5 Writing 5 Writing

Politics on paper

It is in its documents that the electoral campaign is made visible, in and through which its practices are constituted and articulated with one another. When the Conservative Party in Dumfries and Galloway set out to recover the electoral presence it had lost in the general election of 1997, it did so on paper. Building toward both Scottish Parliament and local council elections to be held in early May 2003, a core campaign team met every Monday morning from the beginning of January in the Party’s local offices. It worked to a standard agenda, which directed the attention of participants to different aspects of the campaign. Its principal instruments were documents – the questionnaire, the letter, the press release, the leaflet and the plan – and they determined its principal activities.

As the election approached, the letters pages of local newspapers became ‘a discursive battleground for rival activists’. The party’s Local Opinion Survey, meanwhile, distributed by post, sought the views of householders on a range of local issues, and asked about their voting intentions. Its main purpose was to identify supporters, actual or potential, who then became the focus of more intensive target letters as polling day approached.

If the primary purpose of field work [canvassing] is to identify a campaign’s supporting voters and getting them to the polls on Election Day, then the primary artifact of field work is the list.

Betsy Super, Everyday Party Politics, 2009

A leaflet pushed through every door made the party present in voters’ homes, gave evidence of its local existence and activity. Its design and presentation testified – at least to party organizers – to their and their party’s professionalism. And its content worked to make connections between local issues and concerns, the national organization and the forthcoming elections: it effectively linked a person (the candidate) to a place (the ward or constituency) and to a party (the Conservatives). It served as a useful physical prop, too, in the doorstep encounter, converting the always potentially agonistic relationship into one of gift-giving: ‘we may or may not want to argue, but let me give you this leaflet in case you want to give me your vote’.

Back in the office, a spreadsheet, the Campaign Plan seen and used by the strategists alone, set a schedule of what was to be deployed when, bringing different elements of campaign into relation with each other. So it was in this ‘chain of documents’ that the campaign was made real, through which it became a tractable thing capable of being talked about and acted upon.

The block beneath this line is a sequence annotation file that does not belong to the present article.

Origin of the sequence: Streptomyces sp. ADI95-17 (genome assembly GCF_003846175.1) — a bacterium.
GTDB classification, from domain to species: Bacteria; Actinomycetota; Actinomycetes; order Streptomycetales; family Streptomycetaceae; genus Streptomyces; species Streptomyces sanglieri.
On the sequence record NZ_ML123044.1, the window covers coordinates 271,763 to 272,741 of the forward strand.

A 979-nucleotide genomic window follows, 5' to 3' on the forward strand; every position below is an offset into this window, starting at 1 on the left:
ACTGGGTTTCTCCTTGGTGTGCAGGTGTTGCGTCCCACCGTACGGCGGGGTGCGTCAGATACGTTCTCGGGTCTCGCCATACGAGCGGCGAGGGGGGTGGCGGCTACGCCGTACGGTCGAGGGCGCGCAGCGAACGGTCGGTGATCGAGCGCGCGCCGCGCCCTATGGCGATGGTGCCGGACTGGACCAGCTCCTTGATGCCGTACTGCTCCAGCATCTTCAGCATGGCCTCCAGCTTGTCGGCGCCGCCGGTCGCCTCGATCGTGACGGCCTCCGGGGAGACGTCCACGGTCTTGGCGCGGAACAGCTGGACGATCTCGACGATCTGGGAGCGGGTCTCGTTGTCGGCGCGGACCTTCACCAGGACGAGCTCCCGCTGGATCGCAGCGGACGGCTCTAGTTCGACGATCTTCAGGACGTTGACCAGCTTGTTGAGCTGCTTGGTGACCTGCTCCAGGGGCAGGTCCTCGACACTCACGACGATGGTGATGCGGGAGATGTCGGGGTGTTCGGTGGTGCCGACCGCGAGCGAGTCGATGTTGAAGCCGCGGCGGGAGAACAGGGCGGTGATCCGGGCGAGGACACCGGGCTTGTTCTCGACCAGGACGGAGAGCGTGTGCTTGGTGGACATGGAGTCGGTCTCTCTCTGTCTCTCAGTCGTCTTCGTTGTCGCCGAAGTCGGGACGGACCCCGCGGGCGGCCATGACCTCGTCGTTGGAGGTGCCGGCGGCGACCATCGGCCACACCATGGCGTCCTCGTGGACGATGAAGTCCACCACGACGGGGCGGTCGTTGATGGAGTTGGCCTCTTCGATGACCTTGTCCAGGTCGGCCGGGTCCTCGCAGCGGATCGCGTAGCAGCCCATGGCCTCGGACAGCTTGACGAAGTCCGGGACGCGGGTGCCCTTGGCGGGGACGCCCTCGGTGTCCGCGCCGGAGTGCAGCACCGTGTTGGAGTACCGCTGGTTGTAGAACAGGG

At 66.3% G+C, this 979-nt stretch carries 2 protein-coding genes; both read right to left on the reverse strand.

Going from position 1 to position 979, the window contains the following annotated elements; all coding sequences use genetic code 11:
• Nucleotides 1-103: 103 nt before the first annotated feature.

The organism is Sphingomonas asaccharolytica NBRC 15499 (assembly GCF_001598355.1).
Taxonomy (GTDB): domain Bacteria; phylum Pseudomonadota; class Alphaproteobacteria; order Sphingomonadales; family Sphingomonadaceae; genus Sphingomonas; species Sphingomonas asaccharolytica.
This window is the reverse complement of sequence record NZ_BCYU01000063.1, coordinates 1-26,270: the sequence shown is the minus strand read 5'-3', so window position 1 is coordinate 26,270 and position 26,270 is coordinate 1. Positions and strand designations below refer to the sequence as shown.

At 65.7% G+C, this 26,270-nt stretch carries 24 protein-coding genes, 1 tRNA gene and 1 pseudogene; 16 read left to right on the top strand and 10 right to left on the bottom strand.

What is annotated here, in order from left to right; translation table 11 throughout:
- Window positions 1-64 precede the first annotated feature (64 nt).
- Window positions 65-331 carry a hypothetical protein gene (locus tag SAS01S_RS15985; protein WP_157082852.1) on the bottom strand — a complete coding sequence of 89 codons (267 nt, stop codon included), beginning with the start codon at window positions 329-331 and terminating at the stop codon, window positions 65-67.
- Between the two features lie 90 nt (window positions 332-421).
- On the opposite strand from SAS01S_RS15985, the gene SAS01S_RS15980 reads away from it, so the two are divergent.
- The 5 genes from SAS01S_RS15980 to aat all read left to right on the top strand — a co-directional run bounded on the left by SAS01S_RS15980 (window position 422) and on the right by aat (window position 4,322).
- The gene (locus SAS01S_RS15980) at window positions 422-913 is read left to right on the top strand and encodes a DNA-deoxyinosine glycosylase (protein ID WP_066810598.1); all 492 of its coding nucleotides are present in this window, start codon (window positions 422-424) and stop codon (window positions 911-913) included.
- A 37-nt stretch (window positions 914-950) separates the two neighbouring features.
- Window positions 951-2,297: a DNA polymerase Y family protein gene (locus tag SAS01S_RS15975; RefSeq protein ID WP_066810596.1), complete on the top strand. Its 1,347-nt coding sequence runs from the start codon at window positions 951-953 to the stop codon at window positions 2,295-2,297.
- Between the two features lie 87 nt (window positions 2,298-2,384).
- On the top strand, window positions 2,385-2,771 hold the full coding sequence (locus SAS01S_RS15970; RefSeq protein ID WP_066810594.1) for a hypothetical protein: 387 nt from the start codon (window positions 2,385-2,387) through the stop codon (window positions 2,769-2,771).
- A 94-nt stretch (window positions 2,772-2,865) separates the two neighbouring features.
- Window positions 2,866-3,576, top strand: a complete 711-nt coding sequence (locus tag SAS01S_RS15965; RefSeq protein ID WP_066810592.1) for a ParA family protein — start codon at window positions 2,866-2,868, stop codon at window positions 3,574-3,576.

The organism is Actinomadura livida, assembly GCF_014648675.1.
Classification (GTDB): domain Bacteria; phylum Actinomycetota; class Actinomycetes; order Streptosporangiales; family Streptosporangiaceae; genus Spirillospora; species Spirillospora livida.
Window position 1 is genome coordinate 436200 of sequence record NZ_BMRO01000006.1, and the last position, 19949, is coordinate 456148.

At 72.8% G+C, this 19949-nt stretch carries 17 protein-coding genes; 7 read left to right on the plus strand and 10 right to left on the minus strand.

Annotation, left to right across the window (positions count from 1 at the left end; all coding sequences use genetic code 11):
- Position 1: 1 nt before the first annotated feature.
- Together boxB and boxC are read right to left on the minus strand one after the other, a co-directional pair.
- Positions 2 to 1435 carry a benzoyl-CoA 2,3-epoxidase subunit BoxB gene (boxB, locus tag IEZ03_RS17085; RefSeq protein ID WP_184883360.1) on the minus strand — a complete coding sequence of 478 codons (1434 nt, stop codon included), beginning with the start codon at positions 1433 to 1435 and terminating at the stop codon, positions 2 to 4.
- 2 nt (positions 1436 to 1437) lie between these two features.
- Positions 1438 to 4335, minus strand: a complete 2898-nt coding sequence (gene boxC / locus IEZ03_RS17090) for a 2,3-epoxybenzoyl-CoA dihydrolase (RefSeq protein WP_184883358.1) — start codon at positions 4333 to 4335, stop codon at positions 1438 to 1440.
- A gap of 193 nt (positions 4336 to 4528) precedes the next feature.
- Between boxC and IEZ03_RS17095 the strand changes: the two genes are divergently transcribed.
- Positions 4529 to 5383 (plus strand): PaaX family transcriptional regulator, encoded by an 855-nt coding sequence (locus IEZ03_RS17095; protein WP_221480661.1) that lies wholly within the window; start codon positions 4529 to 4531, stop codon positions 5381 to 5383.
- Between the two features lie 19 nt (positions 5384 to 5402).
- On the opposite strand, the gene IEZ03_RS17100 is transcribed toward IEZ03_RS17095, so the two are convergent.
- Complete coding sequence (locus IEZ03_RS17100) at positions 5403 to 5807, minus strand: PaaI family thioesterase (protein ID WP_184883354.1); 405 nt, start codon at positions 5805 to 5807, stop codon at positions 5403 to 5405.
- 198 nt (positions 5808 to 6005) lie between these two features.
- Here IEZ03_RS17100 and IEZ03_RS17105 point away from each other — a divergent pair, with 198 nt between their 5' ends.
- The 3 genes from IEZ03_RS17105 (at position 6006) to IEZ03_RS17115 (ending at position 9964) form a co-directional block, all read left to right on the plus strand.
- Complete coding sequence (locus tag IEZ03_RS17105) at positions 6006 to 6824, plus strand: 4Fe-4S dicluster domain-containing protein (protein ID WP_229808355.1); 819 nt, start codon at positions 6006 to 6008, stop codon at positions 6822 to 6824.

The production of these materials eventually monopolised the work of Conservative activists, who became enchanted by the possibilities of using documents and paperwork as technologies. As a consequence, a whole series of small, quasi-bureaucratic events and practices became imbued with significance greater than the sum of them as individual events (parts) to bring a new whole into view: the Conservative Party campaign.

Alexander Smith, Devolution and the Scottish Conservatives, 2011

This flyer begins as a digital file stored on a server paid for by Labour Party Headquarters. As such, it is laden with potential: it lacks local geographic markers such as the name of a constituency or a candidate. It can be for anyone, as long as they accept the Labour branding that already codes the file. The template is accessed by activists from all over the country, accessible to the broadband infrastructure lacing (much of) the countryside. Via a web portal, the template is further coded with the particulars of the local election, such as the issues identified by the local campaign as potentially meaningful to voters. The flyer-to-be thus mediates between the central and local campaigns, helping to produce a simultaneously central and local multiplicity of Labours all across the country. The template is then sent back to Labour HQ, along with a transfer of funds, which fuel the printers that materialize the flyer in its paper form. These then wing their way to the local constituency.

The temporary coming-together of volunteer, flyer and voter on the doorstep itself enables another assemblage to come into being: a massive database with hyper-local granularity. Each conversation… includes four questions… The results of these questions are linked with the address and feedback to the national party… and the local party. The resulting databases produce a virtual electorate, one that is knowable and which enables electoral tactics to be produced. The collective materialized trace of all these conversations is itself an object that enters into assemblage with the campaigns, enabling political action by campaign organizers, both tactically (in terms of where to geographically focus attention) and strategically (in terms of messaging).

Sam Page and Jason Dittmer, ‘Assembling Political Parties’, 2015

The story of the Conservative campaign in Dumfries and Galloway is drawn from Alexander Smith (2011) Devolution and the Scottish Conservatives: banal activism, electioneering and the politics of irrelevance, Manchester: Manchester UP; successive quotations are from pp 31, 57 and 132

Betsy Super’s remark on the field work list is from her Everyday Party Politics, op cit, p 115and the analysis of the Labour flyer from Sam Page and Jason Dittmer (2015) ‘Assembling Political Parties’, Geography Compass 9 (5) 251–261; the quotations are from pp 256-7 and 258